There were girls found in dumpsters, behind truck stop diners, off the side of the road on truck turnarounds—the national database listed over five-hundred Jane Does in or near rest areas and truck stops alone. Some of these were the very truck stops I was now passing through, and yet I couldn’t uncover even rumors of past murders. The strangeness of this crystallized when I visited a Pennsylvania truck stop where I knew for a fact that two women had been killed, one found only yards from where the woman I was speaking to worked. Still, she “had never heard of anything like that.”
Kae Davantes was 25; managed accounts for McCann Erickson; her body was found beneath a bridge in Silang, Cavite, in a position beyond dehumanizing. I spent all day listening to her case on the radio, following its developments. She will be buried tomorrow, but her name must never be forgotten.
It is unfortunate and appalling to have to speak of Kae Davantes in the past tense, yet it is an undeniably familiar story, one that repeats itself in every type of cultural expression, both popular and esoteric, exploited and/or given justice by famous names from Capote to Caparas.
Today’s iterations should come with hashtags: #girl, #alone, #found, #dead; followed by the familiar cries of outrage for justice, for safety, and the typical legacy: a cautionary tale rife with the contradiction of a man’s presence in a woman’s life as both protection and threat. Louis CK even has a routine about it.
I have dangled tear gas, pepper spray, and mace; taken classes where I had to learn to kick a gun out of someone’s hand or use my hips to push away someone who has me pinned down by the shoulders. I still regularly deal with comments about my clothes, warning of the kinds of responses any amount of exposed flesh may elicit–the same goes for anything that might signal weakness or wealth or both. My mom put it most succinctly when I told her of my plans to house-sit for my dad (who’d been robbed several times) that I should “Imagine what ‘they’ would do if they found out a girl was living in that house alone.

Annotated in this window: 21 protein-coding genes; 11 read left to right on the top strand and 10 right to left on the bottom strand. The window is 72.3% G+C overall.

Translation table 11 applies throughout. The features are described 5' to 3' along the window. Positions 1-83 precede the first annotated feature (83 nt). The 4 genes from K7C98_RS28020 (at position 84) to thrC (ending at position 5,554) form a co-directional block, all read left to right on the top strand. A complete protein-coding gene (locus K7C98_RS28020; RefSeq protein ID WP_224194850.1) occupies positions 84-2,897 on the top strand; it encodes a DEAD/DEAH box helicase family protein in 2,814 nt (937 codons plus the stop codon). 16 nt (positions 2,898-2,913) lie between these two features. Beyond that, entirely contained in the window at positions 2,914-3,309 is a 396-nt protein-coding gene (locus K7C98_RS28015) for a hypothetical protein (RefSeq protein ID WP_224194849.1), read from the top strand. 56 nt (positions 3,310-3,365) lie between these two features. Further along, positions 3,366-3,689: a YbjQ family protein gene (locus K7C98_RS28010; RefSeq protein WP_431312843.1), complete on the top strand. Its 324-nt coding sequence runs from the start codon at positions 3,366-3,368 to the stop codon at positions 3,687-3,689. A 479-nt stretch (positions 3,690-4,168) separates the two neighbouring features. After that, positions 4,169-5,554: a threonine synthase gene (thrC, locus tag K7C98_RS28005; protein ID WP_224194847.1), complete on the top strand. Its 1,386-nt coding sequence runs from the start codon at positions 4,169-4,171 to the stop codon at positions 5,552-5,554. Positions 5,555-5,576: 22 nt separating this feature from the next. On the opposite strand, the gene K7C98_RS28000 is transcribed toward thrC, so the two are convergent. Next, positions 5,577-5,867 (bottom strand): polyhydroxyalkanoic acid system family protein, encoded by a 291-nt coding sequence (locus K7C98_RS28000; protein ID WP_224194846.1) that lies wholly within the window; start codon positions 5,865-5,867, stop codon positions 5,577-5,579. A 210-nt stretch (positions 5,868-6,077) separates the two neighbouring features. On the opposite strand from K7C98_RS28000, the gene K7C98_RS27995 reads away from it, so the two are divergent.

“Then why does he (meaning my dad) have to live there alone?” I shot back. And she said, “That’s different.” Meaning he isn’t a woman, meaning his vulnerability, unlike mine, was negotiable.
My mom still tells my sister to “Be careful walking from the parking lot to your apartment,” and my grandmother used to tell us not to go out at night–ever. I tend to forget how deeply we’ve confused paranoia with pragmatism because of how normal it feels to be afraid all the time. Pressed between the fingertips of a #girl #alone, i.e. me, a lighted cigarette becomes a weapon–albeit a pathetic one, but a weapon nonetheless, granting but not guaranteeing some illusion of safety.
Each time a story like the Davantes case found its way into the headlines was a warning. Imagine if the stories of women who’d met similar fates were granted just as much attention. If the newspapers were more faithful to the actual statistics, would the outrage increase proportionately – enough to eradicate the threat? Or would this dull our senses, allow us to accept violence and the disposability of human life as normal, as a means to justify our well-intentioned warnings to “Please, be careful,” when what we really mean is to be aware of a world that will take no accountability for tagging you as dispensable, of its unspeakable atrocities, and of the men behind them.